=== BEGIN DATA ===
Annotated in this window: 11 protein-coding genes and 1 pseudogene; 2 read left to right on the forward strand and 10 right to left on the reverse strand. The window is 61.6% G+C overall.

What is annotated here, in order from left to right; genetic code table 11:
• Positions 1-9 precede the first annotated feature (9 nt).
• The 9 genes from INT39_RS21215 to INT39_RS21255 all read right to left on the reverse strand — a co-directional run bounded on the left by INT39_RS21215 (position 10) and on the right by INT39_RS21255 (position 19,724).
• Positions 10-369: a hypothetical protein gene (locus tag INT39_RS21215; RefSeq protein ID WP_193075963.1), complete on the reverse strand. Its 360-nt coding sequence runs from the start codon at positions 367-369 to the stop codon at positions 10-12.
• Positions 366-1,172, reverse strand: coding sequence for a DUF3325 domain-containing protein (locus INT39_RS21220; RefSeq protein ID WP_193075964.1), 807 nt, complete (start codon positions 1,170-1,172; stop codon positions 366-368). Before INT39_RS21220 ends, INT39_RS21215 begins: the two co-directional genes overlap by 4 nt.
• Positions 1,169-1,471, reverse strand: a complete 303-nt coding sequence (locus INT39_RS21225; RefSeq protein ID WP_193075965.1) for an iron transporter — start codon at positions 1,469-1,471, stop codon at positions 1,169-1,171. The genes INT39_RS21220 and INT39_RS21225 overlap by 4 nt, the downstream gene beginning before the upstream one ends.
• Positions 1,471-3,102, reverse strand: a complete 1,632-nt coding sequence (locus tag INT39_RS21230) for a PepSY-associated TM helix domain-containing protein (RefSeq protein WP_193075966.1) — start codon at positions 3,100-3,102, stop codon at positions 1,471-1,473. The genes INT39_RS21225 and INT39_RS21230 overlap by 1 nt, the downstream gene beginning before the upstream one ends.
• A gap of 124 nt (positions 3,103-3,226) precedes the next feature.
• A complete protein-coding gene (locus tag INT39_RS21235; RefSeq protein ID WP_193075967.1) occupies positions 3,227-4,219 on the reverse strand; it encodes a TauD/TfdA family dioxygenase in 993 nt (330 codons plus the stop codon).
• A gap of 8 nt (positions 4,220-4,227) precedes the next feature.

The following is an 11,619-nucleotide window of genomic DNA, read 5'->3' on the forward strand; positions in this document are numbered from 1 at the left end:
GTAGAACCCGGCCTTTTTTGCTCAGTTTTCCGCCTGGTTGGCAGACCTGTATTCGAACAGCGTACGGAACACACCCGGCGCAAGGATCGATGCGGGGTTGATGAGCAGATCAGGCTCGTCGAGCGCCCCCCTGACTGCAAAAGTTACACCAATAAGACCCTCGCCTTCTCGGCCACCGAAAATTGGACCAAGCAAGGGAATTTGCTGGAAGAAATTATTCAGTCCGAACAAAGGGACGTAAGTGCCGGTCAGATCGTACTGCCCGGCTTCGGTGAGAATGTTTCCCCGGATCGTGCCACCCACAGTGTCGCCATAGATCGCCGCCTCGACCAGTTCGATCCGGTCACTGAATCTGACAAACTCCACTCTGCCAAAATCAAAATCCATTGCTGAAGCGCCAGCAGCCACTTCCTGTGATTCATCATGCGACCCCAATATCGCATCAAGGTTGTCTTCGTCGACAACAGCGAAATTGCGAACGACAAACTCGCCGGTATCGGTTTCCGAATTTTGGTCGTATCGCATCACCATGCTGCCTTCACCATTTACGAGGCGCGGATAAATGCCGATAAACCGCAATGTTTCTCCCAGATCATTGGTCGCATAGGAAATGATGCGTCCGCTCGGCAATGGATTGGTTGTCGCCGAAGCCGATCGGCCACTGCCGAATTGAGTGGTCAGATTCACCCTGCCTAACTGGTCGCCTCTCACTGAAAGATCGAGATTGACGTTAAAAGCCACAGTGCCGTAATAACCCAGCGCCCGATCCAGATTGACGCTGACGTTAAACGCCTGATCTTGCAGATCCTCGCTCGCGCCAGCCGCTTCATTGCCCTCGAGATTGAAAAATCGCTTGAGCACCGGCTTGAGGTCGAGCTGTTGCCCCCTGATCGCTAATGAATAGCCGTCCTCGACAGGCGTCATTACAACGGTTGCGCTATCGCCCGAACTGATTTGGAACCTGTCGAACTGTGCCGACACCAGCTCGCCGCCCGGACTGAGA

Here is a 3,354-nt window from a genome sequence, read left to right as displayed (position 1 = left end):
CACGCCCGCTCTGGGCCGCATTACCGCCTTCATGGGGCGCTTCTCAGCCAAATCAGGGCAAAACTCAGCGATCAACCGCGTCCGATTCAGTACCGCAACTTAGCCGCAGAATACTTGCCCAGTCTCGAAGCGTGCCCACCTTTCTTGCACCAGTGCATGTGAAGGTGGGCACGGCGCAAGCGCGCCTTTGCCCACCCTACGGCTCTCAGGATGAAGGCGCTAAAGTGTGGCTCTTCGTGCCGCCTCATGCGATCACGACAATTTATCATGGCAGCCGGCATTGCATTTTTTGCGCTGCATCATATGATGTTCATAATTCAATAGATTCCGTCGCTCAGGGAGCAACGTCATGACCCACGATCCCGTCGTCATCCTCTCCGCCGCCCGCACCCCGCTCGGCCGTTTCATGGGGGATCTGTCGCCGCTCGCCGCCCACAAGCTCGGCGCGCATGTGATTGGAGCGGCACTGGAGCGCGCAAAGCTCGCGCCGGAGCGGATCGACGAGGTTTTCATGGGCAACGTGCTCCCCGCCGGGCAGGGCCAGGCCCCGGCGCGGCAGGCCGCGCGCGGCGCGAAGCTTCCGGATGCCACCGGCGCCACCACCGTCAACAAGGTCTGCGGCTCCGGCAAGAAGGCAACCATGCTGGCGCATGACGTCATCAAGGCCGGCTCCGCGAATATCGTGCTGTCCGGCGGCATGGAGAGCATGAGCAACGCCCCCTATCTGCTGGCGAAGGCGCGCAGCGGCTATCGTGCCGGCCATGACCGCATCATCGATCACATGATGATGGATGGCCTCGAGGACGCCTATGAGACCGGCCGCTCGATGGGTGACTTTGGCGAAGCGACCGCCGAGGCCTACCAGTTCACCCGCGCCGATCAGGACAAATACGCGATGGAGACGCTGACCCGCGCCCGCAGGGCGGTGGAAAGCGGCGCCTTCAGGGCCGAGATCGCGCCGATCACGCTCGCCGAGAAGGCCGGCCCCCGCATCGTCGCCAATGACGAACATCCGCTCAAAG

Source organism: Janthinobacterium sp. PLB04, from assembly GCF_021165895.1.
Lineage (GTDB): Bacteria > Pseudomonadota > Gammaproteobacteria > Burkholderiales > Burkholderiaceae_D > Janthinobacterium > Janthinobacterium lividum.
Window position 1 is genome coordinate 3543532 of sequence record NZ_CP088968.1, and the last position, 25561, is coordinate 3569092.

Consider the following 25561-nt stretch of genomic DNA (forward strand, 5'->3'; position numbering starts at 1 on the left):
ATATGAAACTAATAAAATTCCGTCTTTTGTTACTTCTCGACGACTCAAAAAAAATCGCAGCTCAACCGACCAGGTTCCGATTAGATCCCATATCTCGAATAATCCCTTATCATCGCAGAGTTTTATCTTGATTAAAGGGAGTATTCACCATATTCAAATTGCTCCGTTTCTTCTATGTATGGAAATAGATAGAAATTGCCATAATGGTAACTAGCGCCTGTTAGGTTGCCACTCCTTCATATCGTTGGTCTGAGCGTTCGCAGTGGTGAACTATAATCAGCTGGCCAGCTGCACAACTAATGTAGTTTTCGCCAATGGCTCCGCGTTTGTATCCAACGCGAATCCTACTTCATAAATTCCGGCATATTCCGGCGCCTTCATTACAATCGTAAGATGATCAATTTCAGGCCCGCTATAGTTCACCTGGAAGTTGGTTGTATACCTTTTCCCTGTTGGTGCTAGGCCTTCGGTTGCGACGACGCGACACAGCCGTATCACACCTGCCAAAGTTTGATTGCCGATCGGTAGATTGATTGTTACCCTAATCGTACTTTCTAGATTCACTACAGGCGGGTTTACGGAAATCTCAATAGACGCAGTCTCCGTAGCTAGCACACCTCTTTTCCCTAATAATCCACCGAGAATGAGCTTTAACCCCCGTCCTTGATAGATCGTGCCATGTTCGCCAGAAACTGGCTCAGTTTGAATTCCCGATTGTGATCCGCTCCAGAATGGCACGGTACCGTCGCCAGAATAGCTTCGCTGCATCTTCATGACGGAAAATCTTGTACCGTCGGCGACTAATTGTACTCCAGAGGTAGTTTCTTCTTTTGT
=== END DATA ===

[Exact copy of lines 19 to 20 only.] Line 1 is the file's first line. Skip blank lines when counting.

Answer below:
Consider the following 25561-nt stretch of genomic DNA (forward strand, 5'->3'; position numbering starts at 1 on the left):
ATATGAAACTAATAAAATTCCGTCTTTTGTTACTTCTCGACGACTCAAAAAAAATCGCAGCTCAACCGACCAGGTTCCGATTAGATCCCATATCTCGAATAATCCCTTATCATCGCAGAGTTTTATCTTGATTAAAGGGAGTATTCACCATATTCAAATTGCTCCGTTTCTTCTATGTATGGAAATAGATAGAAATTGCCATAATGGTAACTAGCGCCTGTTAGGTTGCCACTCCTTCATATCGTTGGTCTGAGCGTTCGCAGTGGTGAACTATAATCAGCTGGCCAGCTGCACAACTAATGTAGTTTTCGCCAATGGCTCCGCGTTTGTATCCAACGCGAATCCTACTTCATAAATTCCGGCATATTCCGGCGCCTTCATTACAATCGTAAGATGATCAATTTCAGGCCCGCTATAGTTCACCTGGAAGTTGGTTGTATACCTTTTCCCTGTTGGTGCTAGGCCTTCGGTTGCGACGACGCGACACAGCCGTATCACACCTGCCAAAGTTTGATTGCCGATCGGTAGATTGATTGTTACCCTAATCGTACTTTCTAGATTCACTACAGGCGGGTTTACGGAAATCTCAATAGACGCAGTCTCCGTAGCTAGCACACCTCTTTTCCCTAATAATCCACCGAGAATGAGCTTTAACCCCCGTCCTTGATAGATCGTGCCATGTTCGCCAGAAACTGGCTCAGTTTGAATTCCCGATTGTGATCCGCTCCAGAATGGCACGGTACCGTCGCCAGAATAGCTTCGCTGCATCTTCATGACGGAAAATCTTGTACCGTCGGCGACTAATTGTACTCCAGAGGTAGTTTCTTCTTTTGT